Great Neck Village to make ‘significant’ changes to law, tables discussion

Great Neck Village to make ‘significant’ changes to law, tables discussion
Te Bai, a Great Neck Plaza resident, speaks up at a Village of Great Neck meeting. (Photo by Janelle Clausen)

The Village of Great Neck’s attorney will be drafting “significant” amendments to proposed incentive zoning changes, officials said on Tuesday, after residents once again expressed concerns about the proposed zoning changes and the reports behind the proposal.

Residents filled Village Hall, with some raising flyers about congestion, preservation and saying “no” to “rezoning.” Among their concerns were fears of possible five-story buildings, overdeveloping the village, and worsening traffic.

The incentive overlay district would essentially act as a blanket over parts of Middle Neck Road and East Shore Road, allowing the Board of Trustees to determine on a case-by-case basis, subject a public hearing, whether or not to offer developers to add an extra floor in certain projects.

The additional floor would serve as an incentive for developers in exchange for a “community benefit,” such as affordable housing, commercial development or assisted living facilities.

Mayor Pedram Bral said the village plans to “significantly amend the proposed local law based on what we have heard so far” and continue the public hearing into the next meeting.

“We’re not closing it tonight. I would like to hear positive comments and recommendations of what people would like to see and we’re going to take all those things into account,” Bral said. “But, for now, we’re just going to hear their people and their recommendations before we table the meeting.”

Amy Glass, a Great Neck resident, said the report by VHB, an engineering firm serving as the village’s consultant for revitalization, buried important details about things like the construction of new apartments at Millbrook Court and location of a new Village Hall.

She also said there was no data about traffic accidents, particularly near the corner of Hicks Lane and Middle Neck Road where an assisted living facility is proposed, and said the rate of accidents there is considerably higher than that of North Station Plaza.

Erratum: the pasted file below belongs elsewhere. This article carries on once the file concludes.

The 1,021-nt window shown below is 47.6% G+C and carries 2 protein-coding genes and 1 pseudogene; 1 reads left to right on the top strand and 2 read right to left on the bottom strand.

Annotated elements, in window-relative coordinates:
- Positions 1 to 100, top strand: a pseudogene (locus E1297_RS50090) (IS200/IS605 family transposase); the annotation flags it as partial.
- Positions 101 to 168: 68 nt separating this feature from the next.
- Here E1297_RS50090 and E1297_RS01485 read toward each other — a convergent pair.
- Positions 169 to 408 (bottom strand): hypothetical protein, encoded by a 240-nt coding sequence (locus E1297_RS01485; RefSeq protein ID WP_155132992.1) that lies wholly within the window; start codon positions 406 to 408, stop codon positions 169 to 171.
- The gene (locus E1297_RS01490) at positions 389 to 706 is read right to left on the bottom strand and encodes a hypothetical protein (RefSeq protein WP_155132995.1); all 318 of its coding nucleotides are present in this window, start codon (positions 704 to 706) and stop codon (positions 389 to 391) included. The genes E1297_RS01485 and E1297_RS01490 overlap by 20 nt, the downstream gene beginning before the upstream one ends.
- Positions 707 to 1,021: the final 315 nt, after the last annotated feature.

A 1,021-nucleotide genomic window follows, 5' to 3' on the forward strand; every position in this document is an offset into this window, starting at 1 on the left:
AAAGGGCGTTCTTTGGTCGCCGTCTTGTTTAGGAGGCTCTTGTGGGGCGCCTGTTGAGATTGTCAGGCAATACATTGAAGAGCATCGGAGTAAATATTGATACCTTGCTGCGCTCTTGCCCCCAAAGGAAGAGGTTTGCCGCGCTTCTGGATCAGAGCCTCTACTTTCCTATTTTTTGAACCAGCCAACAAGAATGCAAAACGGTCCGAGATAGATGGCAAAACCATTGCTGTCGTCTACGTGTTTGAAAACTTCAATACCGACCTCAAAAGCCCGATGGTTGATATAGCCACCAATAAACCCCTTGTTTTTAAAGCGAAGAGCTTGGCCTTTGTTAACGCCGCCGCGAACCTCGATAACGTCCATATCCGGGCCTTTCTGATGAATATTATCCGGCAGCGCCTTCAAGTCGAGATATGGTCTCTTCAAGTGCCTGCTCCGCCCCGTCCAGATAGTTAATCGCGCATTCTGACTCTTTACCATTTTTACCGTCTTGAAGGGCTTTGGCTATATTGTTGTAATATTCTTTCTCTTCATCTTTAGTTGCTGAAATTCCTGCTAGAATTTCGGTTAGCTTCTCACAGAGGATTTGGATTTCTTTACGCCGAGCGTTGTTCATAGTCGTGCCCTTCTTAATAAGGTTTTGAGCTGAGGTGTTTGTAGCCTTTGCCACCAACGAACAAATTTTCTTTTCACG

“If you go ahead with the plan… change the name of Middle Neck Road to Bottleneck Road,” Glass said.

A few other residents like Jenni Lurman and Kovid Saxena also raised concerns about the validity of the draft environmental impact statement, which had suggested there’d be no adverse impact on the proposal.

“The DGEIS is inadequate. The stated purpose and need in the DGEIS is flawed,” Saxena said of the Draft Generic Environmental Impact Statement. “And the DGEIS is premised on a study that is substandard.”

Some people also offered suggestions that would not involve changes to the zoning code in hopes of revitalizing the area, which were highlighted on a brochure distributed to meeting attendees prior to the start of the meeting.

Te Bai, a Great Neck Plaza resident, said the changes are based on three simple steps: “vision, effort, and love.”

Among the changes are encouraging local spending by helping local businesses get contracts with local entities, offering local events, identifying the right businesses, expediting the approval process, and partnering with banks to get better loan rates, Bai said.

Bai also suggested taking advantage of younger people in Great Neck, suggesting the creation of community service programs that would allow them to help businesses get makeovers, with website creation and other initiatives.

Bral said it was a “bit disingenuous” that a resident from Great Neck Plaza would be at the meeting “complaining about our overdevelopment.”

Kris Torkan of Villadom Corp., which facilitated Marie Blachére’s move to Great Neck, said he found the VHB report to be well done, but that they alone cannot come up with an effective master plan that could help the peninsula.

He said more community meetings to find ways to upgrade and improve the community are pivotal.

“I know it’s a difficult task, but by discussion, public comments and these types of meetings, we can come up at least with a start,” Torkan said. “We need to start somewhere.”

In unrelated business, trustees voted to extend former Building Superintendent Robert Barbach’s consulting contract with the village to June 30, 2019, at a rate of $106 per hour for no less than 10 hours per week.

Going over 10 hours per week requires permission of the building department.

Joe Gill, the village clerk-treasurer, said this is to retain Barbach’s knowledge on ongoing projects.

Trustees also approved the installation of a 6 a.m. to 1 p.m. parking restriction sign near 3 Ruth Court.

The next hearing will take place on Tuesday, March 19 at 7:30 p.m.

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